I don’t know how much my self-hatred would’ve spread, or the damage it could’ve done, had it not been for a chance meeting on May 31, 2009.
At this point, I was 31 years old and wanted to stop lying to myself. Yet I was still only building up the confidence to visit gay establishments while away from home. And those visits were still few and far between.
That particular day, I was in Phoenix, and I met David.
Not only had I long ago convinced myself that there was no one out there for me, but I was still so ashamed of being gay, I could barely say it out loud – even when I was speaking with another gay person.
But in one 24-hour span that began with that introduction to David, it all changed.
Not only was there, possibly, someone out there for me, but I had been making life so unnecessarily difficult on myself.
I was so concerned about fitting what other people thought I should be, I was literally wasting an entire segment of my life.
I still remember the moment the revelation swept over me. I had been so dumb.
Here I was, surrounded daily by the most amazing family a person could ask for, and the most amazing, supportive friends anyone could ask for, and I was worried that I couldn’t tell them this?
Within two weeks, I’d come out to my sisters, then the rest of my family. Shortly after that, to my friends.
They were my outlet, my strength and my allies the whole time. And I was so caught up in my own head, worried about being judged, that I shut them out.
Fortunately, I’ve always managed to compartmentalize, and I believe my internal conversations were enough to not spread negativity into other portions of my life.
In a sense, all the prayer worked because I eventually saw my true self, and I’ve never been happier.
The feeling I get, and I’m sure so many other gays get, when you hear or read people say being gay is a choice, or a sin, is so infuriating, because we literally have no recourse (It’s so frustrating, I’m literally crying right now. Can’t help it.).
The only way to truly understand is to live in our shoes, which is impossible. Short of that, sharing our experiences is the best way to potentially break through and help people understand.
So to finish off my personal story, David moved from Phoenix to South Florida in September 2009. We have two dogs, were engaged in February 2014, and despite never, ever envisioning myself having a wedding of any kind, will have a very traditional wedding very shortly.
We decided to go the traditional route so we can celebrate with as many of the amazing people who’ve supported us and loved us over the years.
I really want to emphasize that I’ve never intentionally misrepresented myself. I’m the same person today that I’ve been the entire time, so if you’ve been a fan, hopefully you’ll still appreciate my work, and if you’ve disliked me from the start, I can’t get mad at that.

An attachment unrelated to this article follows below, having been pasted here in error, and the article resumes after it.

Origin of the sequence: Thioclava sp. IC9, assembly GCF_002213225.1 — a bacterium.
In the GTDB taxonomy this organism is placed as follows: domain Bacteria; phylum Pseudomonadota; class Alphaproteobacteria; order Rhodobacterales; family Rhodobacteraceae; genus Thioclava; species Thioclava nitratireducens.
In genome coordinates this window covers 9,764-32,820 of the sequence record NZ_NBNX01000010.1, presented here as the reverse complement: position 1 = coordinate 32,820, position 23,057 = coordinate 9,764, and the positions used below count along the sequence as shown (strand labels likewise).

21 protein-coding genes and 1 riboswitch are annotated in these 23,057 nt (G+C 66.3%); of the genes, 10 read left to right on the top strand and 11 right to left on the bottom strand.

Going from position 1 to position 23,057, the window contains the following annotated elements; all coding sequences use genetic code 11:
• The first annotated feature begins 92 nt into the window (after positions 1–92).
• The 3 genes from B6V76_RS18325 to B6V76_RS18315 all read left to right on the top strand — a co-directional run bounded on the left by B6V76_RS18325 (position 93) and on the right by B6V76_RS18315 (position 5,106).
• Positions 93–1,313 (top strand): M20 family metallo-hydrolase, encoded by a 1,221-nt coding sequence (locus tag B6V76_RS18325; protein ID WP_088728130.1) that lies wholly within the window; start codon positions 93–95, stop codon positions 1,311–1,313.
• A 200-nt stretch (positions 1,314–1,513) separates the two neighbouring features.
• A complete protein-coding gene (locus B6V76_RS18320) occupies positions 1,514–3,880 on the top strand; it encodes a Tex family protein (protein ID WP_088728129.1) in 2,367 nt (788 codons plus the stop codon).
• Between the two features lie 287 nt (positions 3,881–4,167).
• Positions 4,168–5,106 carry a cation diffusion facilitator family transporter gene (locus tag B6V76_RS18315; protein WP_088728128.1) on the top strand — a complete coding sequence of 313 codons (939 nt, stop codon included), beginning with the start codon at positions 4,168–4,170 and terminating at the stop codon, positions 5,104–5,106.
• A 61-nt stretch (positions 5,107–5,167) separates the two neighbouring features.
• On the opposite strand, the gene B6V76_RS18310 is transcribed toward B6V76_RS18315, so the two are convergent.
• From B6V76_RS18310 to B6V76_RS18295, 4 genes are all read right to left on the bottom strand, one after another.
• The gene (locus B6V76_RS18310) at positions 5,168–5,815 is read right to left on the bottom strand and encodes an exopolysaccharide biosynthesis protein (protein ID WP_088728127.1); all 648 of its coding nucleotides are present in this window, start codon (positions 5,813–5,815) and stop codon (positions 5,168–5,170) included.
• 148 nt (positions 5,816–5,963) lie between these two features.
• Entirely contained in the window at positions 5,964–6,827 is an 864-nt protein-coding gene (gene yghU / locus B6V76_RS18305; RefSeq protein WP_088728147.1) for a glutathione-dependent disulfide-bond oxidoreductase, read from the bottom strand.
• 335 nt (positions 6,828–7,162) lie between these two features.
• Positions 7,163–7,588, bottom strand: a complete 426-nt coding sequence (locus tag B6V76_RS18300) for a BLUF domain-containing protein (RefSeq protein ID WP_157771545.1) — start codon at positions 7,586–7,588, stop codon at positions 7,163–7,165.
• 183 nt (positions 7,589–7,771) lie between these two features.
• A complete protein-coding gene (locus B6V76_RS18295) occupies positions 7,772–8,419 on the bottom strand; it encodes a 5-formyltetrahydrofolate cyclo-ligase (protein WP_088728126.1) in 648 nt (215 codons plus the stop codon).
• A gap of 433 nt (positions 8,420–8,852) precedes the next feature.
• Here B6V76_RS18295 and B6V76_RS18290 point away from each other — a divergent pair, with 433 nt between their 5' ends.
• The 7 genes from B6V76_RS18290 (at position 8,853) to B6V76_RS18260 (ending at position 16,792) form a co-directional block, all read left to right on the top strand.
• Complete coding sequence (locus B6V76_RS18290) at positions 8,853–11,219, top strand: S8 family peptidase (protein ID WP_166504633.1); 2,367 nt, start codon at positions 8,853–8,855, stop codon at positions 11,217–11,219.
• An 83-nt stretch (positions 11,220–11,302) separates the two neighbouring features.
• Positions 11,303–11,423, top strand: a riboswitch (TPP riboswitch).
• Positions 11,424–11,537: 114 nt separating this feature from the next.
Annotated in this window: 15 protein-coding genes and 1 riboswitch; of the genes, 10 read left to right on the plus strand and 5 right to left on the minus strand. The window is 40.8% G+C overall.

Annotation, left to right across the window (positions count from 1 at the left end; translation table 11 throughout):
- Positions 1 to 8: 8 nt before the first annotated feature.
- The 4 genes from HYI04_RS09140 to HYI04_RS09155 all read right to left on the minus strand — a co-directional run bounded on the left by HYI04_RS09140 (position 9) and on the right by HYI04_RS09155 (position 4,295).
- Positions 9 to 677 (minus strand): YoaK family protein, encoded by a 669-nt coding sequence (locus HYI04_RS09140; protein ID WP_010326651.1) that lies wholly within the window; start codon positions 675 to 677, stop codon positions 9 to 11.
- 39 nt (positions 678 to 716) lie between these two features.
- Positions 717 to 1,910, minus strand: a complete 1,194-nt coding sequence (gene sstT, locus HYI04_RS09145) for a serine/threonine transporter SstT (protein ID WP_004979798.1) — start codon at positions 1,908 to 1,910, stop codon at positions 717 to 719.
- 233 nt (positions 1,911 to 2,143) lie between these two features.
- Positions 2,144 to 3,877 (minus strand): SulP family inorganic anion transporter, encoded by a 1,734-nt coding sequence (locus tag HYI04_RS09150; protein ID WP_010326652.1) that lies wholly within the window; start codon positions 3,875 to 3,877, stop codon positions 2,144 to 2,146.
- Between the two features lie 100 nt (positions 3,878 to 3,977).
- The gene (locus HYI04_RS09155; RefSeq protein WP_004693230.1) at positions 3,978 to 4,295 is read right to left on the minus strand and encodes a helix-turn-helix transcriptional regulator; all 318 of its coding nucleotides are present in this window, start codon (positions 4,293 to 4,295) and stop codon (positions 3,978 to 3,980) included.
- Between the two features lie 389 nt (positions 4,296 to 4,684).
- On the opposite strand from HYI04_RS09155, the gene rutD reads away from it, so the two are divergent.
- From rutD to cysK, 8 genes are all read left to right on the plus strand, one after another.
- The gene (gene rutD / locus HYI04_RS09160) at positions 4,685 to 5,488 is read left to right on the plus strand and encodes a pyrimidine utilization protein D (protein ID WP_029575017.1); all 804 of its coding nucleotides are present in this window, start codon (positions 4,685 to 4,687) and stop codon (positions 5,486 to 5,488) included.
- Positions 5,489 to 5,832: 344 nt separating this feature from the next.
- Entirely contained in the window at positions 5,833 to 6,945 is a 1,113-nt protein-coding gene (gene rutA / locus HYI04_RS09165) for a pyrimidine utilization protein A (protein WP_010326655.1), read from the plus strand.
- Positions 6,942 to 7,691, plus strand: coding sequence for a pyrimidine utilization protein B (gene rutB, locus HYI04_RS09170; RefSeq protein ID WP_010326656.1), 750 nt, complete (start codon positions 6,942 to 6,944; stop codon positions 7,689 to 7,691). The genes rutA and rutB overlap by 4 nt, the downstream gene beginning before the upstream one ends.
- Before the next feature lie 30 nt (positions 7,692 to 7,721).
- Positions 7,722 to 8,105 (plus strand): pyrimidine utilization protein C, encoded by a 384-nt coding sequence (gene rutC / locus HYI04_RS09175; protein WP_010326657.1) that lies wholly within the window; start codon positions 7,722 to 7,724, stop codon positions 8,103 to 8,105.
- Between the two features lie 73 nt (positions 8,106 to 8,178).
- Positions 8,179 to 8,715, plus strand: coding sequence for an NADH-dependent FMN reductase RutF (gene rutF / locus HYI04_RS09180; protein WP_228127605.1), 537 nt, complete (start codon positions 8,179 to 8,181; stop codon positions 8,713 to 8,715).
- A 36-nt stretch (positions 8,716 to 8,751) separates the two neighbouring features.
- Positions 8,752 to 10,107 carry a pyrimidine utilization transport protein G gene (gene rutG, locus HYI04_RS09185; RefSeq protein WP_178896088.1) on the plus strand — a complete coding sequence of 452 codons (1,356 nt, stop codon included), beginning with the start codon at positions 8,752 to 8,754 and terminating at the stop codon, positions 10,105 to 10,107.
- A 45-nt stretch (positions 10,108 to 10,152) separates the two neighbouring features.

There are still plenty of moments when I feel like I have to hide myself.
For example, I’ve gone to the same barber for 15 years. I love going to the shop, having great conversations with everyone in the room. But it’s also a devoutly Christian core of people that I speak with. Their dedication to the church is exemplary, and it’s possible I’ve heard some comments about homosexuality that I vehemently disagree with. But I hold back because I know these are great people with good hearts and are merely echoing what they’ve been taught.
Then there are moments when I’m so angry, I temporarily lose faith in people. Like when my partner went to a bar in Key Largo with a couple of good friends and was told, “get out of here, faggot,” by another patron.
It’s a reminder like that one that make holding my partner’s hand in public absolutely frightening for me. Still. But I will get past that. And this will help.
I want to thank a handful of people who probably will never see this, but these people are my heroes, and I’m certain are heroes to so many others.
There’s Gareth Thomas, the Welsh rugby player I referenced earlier, Martina Navratilova, Greg Louganis, Billy Bean, John Amaechi, Wade Davis, Robbie Rogers, Jason Collins, Michael Sam, Derrick Gordon, Abby Wambach and Megan Rapinoe.
There are so many other influential and amazing people that I’m skipping, but that particular group of people I just listed have been so important to me, even though I only have actually met a few of them.
They’ve showed such courage – the type of courage it took me forever to find – and they’re such amazing role models.
I also want to thank so many of my friends and co-workers, particularly those that helped guide me throughout portions of these last few years, including Dan LeBatard, Kevin Arnovitz, Tim Reynolds, Jorge Sedano, Ethan Skolnick and Jemele Hill. Anyone who I might be omitting, you know who you are. Just know you’ve all been tremendously influential.
I’m confident that now that this is out in the open, I can deliver an even better version of my professional self.
Happiness tends to bring out the best in a person. And I’m so happy right now.